G. K. Chesterton was raised a Unitarian, and did not enter the Catholic Church until he was 48 years old. Five years later he penned 'The Catholic Church and Conversion' in which, with typical brilliance and erudition, he justifies his action and describes the process that led to his conversion.
Chesterton describes three stages of conversion: Patronizing the Church; Discovering the Church; and Fleeing from the Church. At this final point, the potential convert realizes with no small degree of trepidation that it is not enough to agree intellectually with Catholic philosophy - one must live it.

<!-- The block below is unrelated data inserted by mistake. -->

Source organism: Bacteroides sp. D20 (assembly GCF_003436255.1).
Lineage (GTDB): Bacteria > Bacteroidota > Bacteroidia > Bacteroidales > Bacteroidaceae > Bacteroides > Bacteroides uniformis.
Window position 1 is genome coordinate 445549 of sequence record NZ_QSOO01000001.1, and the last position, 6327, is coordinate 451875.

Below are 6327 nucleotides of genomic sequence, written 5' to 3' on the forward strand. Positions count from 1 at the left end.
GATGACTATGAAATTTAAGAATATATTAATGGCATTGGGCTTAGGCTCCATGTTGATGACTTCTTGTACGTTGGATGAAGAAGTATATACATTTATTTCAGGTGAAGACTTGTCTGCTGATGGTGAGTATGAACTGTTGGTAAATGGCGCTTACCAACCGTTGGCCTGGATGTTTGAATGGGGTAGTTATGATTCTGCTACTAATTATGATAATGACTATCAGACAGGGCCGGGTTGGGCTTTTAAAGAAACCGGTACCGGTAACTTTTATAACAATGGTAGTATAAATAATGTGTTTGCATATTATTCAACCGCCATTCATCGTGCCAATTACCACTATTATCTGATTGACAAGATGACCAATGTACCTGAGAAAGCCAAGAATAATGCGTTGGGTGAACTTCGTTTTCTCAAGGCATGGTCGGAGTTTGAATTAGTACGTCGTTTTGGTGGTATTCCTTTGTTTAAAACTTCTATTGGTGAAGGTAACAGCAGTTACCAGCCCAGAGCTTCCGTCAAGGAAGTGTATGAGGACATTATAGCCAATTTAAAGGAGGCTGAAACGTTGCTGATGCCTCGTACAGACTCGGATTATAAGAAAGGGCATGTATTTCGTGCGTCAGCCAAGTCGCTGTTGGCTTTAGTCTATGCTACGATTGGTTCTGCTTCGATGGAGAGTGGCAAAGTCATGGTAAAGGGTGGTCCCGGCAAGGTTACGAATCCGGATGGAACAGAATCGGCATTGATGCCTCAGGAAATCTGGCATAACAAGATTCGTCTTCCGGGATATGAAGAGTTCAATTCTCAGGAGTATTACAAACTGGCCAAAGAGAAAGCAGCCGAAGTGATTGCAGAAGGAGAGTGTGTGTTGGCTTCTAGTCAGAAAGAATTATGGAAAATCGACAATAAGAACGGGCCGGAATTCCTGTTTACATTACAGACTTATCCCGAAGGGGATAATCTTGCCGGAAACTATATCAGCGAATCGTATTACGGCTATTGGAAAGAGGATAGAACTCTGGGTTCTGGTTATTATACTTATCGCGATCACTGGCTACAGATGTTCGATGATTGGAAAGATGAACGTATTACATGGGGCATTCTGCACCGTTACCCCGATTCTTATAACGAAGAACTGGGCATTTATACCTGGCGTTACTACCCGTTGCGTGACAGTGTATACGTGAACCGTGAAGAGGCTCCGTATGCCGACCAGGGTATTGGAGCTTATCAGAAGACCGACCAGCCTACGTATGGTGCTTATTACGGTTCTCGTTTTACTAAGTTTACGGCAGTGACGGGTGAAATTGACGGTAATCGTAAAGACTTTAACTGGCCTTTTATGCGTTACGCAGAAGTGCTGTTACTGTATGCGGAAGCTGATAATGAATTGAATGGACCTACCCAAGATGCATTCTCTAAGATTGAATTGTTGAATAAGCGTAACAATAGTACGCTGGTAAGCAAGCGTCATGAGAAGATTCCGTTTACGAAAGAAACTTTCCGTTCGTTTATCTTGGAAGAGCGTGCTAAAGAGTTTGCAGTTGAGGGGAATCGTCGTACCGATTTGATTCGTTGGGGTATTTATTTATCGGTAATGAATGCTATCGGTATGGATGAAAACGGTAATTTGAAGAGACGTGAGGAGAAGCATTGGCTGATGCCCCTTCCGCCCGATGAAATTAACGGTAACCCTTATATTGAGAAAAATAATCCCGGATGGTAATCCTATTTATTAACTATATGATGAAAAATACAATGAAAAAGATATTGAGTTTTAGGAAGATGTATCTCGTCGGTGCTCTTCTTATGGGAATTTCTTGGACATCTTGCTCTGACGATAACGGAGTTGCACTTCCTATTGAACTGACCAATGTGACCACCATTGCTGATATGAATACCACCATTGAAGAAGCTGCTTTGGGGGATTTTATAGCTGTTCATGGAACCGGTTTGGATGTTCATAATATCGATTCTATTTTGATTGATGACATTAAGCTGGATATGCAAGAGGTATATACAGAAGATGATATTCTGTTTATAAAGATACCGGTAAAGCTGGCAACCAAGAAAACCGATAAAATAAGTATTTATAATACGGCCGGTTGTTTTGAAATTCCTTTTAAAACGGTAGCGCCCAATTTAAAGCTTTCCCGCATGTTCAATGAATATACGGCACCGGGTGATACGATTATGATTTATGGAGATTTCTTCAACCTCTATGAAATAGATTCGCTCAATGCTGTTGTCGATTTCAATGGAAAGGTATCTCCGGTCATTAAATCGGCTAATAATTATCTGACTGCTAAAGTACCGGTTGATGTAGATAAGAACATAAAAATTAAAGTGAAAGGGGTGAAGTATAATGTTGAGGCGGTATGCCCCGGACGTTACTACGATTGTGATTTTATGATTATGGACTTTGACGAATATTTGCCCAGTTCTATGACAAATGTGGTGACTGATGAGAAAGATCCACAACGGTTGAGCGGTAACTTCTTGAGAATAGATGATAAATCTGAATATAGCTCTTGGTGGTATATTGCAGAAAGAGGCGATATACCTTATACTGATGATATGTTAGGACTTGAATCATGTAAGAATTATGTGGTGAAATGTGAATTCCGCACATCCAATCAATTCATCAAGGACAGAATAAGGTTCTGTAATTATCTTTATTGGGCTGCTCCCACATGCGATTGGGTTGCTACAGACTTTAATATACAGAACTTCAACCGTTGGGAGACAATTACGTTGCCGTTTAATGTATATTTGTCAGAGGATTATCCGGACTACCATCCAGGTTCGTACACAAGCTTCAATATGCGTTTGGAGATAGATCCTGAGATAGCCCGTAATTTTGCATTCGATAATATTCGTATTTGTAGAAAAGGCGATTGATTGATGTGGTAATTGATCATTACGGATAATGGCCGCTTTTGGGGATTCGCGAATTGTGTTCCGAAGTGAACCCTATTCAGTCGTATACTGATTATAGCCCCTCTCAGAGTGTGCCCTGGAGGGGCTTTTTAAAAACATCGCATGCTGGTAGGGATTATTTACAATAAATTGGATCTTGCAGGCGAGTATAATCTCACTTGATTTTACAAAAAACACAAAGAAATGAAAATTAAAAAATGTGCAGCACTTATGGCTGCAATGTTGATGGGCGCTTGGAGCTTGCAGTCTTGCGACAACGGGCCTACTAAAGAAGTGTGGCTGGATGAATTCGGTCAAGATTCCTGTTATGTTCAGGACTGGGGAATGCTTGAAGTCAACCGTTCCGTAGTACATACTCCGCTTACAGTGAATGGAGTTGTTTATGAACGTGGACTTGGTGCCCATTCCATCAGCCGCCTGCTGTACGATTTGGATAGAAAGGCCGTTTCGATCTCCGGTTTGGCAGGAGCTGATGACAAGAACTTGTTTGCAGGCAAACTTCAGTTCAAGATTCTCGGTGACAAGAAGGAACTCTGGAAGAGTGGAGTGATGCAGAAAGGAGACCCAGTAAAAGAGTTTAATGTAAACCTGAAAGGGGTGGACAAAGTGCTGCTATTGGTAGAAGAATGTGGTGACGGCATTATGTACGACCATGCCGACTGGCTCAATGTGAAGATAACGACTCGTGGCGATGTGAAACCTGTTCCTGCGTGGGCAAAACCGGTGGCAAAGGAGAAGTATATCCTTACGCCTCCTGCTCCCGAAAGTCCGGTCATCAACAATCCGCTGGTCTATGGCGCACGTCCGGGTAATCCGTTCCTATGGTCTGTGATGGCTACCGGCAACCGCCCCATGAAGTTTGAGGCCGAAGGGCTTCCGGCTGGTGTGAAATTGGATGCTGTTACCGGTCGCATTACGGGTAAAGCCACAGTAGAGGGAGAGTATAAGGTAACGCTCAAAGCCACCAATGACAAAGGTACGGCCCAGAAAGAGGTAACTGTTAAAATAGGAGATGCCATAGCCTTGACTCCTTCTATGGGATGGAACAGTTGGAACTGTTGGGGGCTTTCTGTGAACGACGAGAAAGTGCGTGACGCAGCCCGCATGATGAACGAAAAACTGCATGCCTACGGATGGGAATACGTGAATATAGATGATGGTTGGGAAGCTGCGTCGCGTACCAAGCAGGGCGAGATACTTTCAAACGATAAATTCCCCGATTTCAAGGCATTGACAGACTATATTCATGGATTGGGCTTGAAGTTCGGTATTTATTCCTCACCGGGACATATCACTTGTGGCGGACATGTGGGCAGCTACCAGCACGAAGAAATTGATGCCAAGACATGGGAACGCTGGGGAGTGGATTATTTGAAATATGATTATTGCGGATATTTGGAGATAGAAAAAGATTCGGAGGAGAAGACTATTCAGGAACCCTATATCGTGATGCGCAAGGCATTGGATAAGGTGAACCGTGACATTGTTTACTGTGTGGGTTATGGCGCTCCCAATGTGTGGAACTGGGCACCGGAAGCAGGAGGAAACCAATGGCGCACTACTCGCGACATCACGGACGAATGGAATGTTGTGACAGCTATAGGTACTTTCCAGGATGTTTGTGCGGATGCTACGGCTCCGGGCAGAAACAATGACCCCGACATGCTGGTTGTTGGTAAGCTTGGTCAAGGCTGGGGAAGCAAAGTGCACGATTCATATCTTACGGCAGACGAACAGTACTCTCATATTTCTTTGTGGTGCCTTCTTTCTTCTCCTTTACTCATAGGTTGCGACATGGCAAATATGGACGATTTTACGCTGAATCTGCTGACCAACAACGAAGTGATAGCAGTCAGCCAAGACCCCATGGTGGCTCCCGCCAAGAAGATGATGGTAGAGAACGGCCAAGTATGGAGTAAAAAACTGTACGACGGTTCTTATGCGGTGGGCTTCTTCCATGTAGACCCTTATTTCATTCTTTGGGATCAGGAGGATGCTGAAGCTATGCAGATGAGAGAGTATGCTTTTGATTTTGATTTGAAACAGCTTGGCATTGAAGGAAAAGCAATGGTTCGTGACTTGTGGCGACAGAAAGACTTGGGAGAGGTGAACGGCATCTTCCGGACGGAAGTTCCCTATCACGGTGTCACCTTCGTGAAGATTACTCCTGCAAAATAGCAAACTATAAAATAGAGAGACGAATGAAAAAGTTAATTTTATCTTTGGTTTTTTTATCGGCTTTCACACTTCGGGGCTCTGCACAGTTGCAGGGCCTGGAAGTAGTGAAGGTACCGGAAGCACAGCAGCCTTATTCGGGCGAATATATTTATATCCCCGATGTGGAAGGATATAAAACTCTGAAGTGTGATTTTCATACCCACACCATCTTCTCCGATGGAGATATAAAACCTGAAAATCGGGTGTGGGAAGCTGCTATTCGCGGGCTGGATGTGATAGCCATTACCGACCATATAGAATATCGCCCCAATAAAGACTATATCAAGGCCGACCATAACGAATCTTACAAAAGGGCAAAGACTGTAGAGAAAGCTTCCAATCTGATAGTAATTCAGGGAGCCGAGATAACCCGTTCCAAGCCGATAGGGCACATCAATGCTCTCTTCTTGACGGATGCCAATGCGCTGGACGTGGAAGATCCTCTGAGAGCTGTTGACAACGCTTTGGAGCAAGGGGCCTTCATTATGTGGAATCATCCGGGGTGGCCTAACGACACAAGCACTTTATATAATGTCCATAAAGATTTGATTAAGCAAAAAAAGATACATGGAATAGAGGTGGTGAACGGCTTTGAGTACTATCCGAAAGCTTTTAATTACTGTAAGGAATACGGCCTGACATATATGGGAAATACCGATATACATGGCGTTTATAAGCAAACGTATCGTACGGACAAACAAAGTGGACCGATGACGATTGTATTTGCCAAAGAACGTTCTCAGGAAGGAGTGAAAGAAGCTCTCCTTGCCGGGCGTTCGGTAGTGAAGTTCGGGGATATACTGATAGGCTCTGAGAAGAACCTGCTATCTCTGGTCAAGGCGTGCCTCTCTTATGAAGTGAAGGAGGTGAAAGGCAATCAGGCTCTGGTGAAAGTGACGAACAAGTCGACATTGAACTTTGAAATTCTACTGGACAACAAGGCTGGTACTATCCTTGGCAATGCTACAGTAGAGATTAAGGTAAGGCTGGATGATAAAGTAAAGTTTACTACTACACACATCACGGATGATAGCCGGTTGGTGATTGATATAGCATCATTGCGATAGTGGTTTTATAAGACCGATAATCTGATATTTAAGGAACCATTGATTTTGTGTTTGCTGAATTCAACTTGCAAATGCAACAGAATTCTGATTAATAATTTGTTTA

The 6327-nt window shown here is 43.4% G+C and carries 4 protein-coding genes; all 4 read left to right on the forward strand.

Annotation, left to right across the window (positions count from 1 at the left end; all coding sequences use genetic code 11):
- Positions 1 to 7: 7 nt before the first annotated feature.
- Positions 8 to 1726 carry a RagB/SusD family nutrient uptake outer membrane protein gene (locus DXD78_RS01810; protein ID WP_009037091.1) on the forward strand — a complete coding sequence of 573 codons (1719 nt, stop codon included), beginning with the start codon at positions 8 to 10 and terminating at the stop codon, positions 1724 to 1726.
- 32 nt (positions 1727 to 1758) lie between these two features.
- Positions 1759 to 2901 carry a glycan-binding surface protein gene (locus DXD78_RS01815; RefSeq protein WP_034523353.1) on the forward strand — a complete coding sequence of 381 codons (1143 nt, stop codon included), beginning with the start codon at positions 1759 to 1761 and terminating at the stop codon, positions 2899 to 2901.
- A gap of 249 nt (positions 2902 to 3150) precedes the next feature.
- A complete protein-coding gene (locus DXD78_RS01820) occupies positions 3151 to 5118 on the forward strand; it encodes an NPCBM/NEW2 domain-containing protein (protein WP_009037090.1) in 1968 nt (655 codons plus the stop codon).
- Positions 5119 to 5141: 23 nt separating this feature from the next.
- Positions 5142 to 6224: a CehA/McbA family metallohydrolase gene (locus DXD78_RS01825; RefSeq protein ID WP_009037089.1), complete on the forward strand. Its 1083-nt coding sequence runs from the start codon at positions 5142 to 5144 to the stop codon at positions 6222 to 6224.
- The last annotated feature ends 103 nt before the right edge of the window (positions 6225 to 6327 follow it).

For Chesterton, the Catholic Church represents age-old moral values; it is "the only thing that saves a man from the degrading slavery of being a child of his age." Despite its hide-bound and traditionalist image, Chesterton found in Catholicism a home for his exceptional mind: "To become a Catholic is not to leave off thinking, but to learn how to think." This is an absorbing, profound account of one man's spiritual journey that can be read with profit by believer and non-believer alike.